In his book, Red, Yellow, Brown, Black, White—Who’s More Precious in God’s Sight: A Call for Diversity in Christian Missions and Ministry, Leroy Barber exposes the virtual absence of people of color in the mission field that threatens to compromise relationships with the people those organizations claim to serve. For more than twenty-five years Barber has led ministries serving the ones God loves: most recently as the Executive Director of Mission Year, a year-long urban ministry program focused on Christian service and discipleship, and now as the Global Executive Director of Word Made Flesh, an international organization that works among the most vulnerable of the world’s poor. Barber, who is a trusted voice across a breadth of cultures, spoke with UrbanFaith contributor Margot Starbuck about his book, his ministry, and the challenges of sometimes being the only person of color in mission-based ministry.

What from your experience in ministry caused you to write this book?

I guess, on a personal level, I am tired of being the only person of color in many of my ministry circles: Christian colleges where I speak a lot and teach a lot, also, conferences, and a lot of evangelical circles where folks are doing missions, there are few people of color around.

Selfishly that might be some of the motivation for the book.

I was going to ask about the challenges that you see among your colleagues who are men and women of color leading missional ministries, but now I’m wondering: Are they there leading?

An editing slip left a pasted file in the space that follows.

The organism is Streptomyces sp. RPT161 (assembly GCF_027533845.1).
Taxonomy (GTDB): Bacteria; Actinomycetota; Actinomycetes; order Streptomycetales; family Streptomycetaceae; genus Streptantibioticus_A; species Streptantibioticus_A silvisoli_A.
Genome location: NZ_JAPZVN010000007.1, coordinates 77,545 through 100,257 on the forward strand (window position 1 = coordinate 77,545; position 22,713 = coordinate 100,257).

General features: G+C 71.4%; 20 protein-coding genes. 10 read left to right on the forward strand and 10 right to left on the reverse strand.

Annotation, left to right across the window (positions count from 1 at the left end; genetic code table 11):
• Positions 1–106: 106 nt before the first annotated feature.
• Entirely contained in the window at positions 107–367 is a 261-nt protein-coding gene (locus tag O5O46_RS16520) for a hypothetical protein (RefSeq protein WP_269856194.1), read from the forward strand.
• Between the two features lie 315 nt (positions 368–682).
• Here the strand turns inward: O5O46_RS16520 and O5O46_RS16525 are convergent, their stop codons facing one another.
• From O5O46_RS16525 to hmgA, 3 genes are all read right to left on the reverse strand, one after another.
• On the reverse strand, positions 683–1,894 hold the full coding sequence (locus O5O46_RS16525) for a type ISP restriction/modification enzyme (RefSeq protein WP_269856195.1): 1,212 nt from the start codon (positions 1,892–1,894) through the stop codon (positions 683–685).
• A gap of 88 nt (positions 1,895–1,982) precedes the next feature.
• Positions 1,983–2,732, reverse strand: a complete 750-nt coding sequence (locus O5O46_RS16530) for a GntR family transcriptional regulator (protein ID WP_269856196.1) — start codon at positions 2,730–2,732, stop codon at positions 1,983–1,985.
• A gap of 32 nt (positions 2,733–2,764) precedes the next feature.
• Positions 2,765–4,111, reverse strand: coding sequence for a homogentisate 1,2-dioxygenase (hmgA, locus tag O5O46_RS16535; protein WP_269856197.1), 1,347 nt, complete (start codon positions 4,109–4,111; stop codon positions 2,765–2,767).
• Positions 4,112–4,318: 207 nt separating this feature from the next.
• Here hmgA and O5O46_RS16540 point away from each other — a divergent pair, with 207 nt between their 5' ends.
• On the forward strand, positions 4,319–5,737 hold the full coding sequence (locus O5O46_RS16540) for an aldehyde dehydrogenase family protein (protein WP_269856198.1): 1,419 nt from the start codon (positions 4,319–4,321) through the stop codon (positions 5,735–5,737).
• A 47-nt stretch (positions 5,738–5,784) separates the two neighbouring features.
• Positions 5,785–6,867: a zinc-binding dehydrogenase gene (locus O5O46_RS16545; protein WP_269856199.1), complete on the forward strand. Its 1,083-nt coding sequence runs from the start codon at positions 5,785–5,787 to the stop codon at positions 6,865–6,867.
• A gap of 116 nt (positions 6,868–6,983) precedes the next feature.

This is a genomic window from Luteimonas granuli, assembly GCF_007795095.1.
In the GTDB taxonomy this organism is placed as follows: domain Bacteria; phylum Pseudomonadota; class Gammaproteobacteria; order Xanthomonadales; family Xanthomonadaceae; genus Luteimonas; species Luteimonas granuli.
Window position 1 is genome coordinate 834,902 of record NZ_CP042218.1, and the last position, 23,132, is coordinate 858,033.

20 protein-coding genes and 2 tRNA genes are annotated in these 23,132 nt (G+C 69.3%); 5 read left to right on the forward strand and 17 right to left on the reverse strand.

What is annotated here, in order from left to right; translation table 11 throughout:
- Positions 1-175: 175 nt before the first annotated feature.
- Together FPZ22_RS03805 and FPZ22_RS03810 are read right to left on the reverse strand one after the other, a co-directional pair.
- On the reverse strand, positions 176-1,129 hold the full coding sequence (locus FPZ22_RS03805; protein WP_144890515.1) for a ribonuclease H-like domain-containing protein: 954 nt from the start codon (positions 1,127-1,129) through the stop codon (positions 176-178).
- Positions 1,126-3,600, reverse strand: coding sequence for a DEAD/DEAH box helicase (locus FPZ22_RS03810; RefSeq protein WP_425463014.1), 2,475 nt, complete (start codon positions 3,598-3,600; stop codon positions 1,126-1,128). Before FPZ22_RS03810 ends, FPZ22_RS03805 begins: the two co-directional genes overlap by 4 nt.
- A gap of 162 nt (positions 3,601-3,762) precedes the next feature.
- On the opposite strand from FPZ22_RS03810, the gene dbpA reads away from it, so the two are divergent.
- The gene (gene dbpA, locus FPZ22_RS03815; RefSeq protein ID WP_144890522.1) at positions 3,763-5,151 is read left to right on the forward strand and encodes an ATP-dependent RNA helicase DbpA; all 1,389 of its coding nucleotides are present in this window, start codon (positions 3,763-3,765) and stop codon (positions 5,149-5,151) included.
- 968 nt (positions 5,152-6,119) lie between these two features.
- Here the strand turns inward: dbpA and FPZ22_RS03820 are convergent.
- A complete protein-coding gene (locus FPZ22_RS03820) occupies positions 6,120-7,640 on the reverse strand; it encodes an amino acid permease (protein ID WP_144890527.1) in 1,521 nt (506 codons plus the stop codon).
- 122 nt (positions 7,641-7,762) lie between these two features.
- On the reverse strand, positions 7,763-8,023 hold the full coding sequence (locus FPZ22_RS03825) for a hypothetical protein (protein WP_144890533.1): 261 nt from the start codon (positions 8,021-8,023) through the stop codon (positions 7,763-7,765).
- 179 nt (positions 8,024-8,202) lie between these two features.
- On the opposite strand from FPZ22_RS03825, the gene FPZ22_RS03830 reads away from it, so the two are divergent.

The answer is yes, they are there, but not in mass numbers. The ones in leadership experience what I have for the last twenty-five years. It can be an experience of feeling like you’re the only one and that you’re expected to speak for people of color, to represent the perspective of people of color or your race. I am finding now that a number of churches are hiring a person of color on their staff because they think they “should.” And that person of color finds himself pretty lonely and always kind of speaking on the issue of diversity and race alone.

Today and for the last several decades, there has been an appeal, to many white evangelical college students, about living and working in an urban context. What is the risk of an all-white staff working in a more diverse urban area? How does it impact the ministry?

You are going to have more resources given to the ministry when staff is part of the white community. No matter how young the population of whites is, they are going to have some resources that automatically puts them in a position of power in many places, especially in struggling communities that don’t have resources. They’re able to host a kid’s club or after school program or a dance or whatever. But people want that for their kids.

A black friend of mine in a predominantly white campus ministry doesn’t have the same kinds of natural access to donors who have a vision for campus ministry as some of her white counterparts. What is your experience as a person of color relating to donors and fundraising?

I would say there are two aspects to that.

For starters, you don’t have a network of people with the resources to help you feed your family and pay your bills. So it can be extra stressful for that person of color. You’re invited to come do the ministry but you’re worried about your family eating and the money that needs to come in. That’s an extra tax. The burden of fundraising affects the person in ministry with fewer resources: it impacts how they’re thinking creatively about the ministry and the people around them—because they’re constantly having to worry about their funding. It takes away from their work.